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Lessons from COVID-19

Policymakers will have to balance incentives for the pharma sector to scale up production with strict monitoring on environmental controls and retail prices

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On March 11, the WHO characterised COVID-19 as a pandemic. While this sounds scary, WHO Director-General Dr Tedros Adhanom Ghebreyesus took pains to point out that the epidemic seems to have stabilised in China and the Republic of Korea, which are two of the four countries with more than 90 per cent of the cases. While China was the origin, secondary disease hot-spots have now emerged in South Korea, Italy and Iran.

The infection in India seems to be reaching its peak, with the first death on March 12, and the total number of positive COVID-19 cases standing at 75 as on March 13. This includes 17 foreign nationals currently in the country who have tested positive. The number of new cases being confirmed per day across various states, currently in the high teens, is predicted to rise, following the trend observed in China.

The ripple effect of COVID-19 continues. Individual states are shutting down cinemas, gyms and asking schools to shut except for conducting examinations. Industry events are also being postponed. For instance, iPHEX-2020 scheduled over May 6-8, has been postponed. Those that are being held, like the PharmaTech Expo & LabTech Expo 2020, organised from March 4-6 at Bombay Exhibition Centre, Mumbai, gave away free hand sanitisers to visitors as a reminder to take precautions.

On the other hand, alarm over the spread of COVID-19 has resulted in a spike in sales of medicines in February. According to data from AIOCD AWACS, sales of medicines at the retail level increased by more than 4 per cent in February, and a volume growth of 3.8 per cent over the previous month. Eight of the top 10 therapies registered a double digit growth. The top three therapies in terms of growth were respiratory (17.9 per cent), anti-infectives (14.1 per cent ), and cardiac (13.3 per cent). In the respiratory section, 18 sub-groups grew by an average of 16.8 per cent growth, while among anti-infectives, the top 8 sub-groups had an 18.7 per cent average growth.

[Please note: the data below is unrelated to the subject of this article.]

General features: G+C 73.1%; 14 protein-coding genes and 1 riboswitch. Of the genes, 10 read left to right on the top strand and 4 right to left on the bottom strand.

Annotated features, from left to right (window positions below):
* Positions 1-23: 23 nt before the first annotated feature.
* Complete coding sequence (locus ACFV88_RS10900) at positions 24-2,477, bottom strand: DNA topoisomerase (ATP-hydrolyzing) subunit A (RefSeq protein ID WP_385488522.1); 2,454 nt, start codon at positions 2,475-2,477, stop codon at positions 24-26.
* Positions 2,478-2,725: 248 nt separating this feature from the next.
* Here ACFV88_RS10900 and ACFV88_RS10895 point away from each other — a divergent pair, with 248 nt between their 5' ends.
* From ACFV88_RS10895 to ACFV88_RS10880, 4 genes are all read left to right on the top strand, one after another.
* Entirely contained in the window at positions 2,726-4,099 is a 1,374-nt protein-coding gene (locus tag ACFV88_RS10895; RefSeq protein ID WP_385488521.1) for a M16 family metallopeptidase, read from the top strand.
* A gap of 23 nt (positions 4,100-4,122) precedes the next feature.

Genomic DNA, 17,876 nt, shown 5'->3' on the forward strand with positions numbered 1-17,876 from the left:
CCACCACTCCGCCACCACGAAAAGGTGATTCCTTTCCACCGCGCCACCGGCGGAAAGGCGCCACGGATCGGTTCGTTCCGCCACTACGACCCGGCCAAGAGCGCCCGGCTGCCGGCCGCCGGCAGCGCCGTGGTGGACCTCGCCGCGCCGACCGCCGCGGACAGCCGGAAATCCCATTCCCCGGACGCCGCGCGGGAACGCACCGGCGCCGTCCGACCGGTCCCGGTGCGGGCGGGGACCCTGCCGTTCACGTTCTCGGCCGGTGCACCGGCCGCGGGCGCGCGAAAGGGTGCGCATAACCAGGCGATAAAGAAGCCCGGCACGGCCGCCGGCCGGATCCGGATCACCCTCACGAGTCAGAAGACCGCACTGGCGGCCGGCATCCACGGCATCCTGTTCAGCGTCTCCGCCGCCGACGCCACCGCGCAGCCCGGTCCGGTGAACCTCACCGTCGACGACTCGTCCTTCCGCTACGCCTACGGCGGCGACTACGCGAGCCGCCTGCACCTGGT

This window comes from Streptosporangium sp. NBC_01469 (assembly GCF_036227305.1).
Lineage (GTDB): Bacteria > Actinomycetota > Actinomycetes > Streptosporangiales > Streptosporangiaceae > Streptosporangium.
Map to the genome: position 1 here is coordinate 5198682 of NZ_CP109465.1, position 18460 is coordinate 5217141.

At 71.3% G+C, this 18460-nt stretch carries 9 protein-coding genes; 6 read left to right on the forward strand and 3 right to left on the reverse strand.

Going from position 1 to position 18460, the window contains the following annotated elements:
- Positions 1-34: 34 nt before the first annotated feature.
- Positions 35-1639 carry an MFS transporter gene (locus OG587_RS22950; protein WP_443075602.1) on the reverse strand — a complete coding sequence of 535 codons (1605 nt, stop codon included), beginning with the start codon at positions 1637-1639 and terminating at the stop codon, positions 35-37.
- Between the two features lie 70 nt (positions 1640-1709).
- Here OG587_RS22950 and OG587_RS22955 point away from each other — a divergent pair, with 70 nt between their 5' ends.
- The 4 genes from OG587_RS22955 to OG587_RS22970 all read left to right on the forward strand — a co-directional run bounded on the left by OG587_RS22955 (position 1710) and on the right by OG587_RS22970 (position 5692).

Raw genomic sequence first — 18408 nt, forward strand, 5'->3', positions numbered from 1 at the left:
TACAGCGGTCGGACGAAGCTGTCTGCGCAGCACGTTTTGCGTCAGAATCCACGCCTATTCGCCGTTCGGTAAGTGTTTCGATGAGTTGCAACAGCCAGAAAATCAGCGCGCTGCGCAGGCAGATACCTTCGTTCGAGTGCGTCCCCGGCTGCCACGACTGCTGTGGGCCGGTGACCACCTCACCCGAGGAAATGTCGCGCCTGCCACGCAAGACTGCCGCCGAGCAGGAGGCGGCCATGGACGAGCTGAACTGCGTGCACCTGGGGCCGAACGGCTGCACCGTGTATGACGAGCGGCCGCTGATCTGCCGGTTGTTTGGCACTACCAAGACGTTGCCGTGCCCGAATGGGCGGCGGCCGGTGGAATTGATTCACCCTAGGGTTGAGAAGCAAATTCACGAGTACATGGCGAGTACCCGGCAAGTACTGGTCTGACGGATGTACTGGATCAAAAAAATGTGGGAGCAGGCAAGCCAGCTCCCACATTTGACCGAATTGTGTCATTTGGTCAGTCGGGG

The reason for this growth is obvious: panic buying and stocking medicines for the next few months in anticipation of shortages due to the shutdown of API factories in China. Business intelligence agency AIOCD AWACS also attributes this growth to February generally seeing an increase in viral infections, which explains the higher growth in both respiratory and anti-infectives sections. Given these factors, this growth may not sustain.

The situation has also seen e-commerce platforms step up to meet shortages. While stock levels have been increased to meet demand, there is no doubt that inventory levels are being tracked more closely. COVID-19 has thus been a tough lesson in inventory management across the pharma supply chain.

The cover story in the March 16-31, 2020 edition of Express Pharma suggests that similar silver linings can result in the COVID-19 cloud. For instance, policies to incentivise the setting up of bulk drug and API manufacturing plants can be fast-tracked. However, setting up new facilities will take time. A better solution seems to be the upgrading/revamp of older existing facilities, either as PPPs, etc.

But have we missed the bus already? China is already revving up. While ground-zero Wuhan city might need eight weeks or so to get back to some normalcy, other regions are due to start dispatching KSMs and APIs in about two to three weeks.

There are already reports that Chinese authorities are holding back exports of some APIs and KSMs. This could be for two reasons. Once, since this is a new virus, nothing much is known about the chances of a recurrence of COVID-19 infection, even in patients who have recovered. Secondly, the Chinese authorities might be creating an artificial scarcity so that prices can be hiked to make up for the lost time.

Even as we need to scale up the manufacture of APIs and KSMs, it is right that the government takes time to frame these policies. Pharma manufacturing is one of the most polluting industries worldwide and the government will have to ensure that no short cuts are taken with regards to impact on the environment, effluent treatment and discharge. As WHO Director-General Dr Tedros Adhanom Ghebreyesus cautioned in his March 11 address declaring COVID-19 as a pandemic, “All countries must strike a fine balance between protecting health, minimising economic and social disruption, and respecting human rights.”

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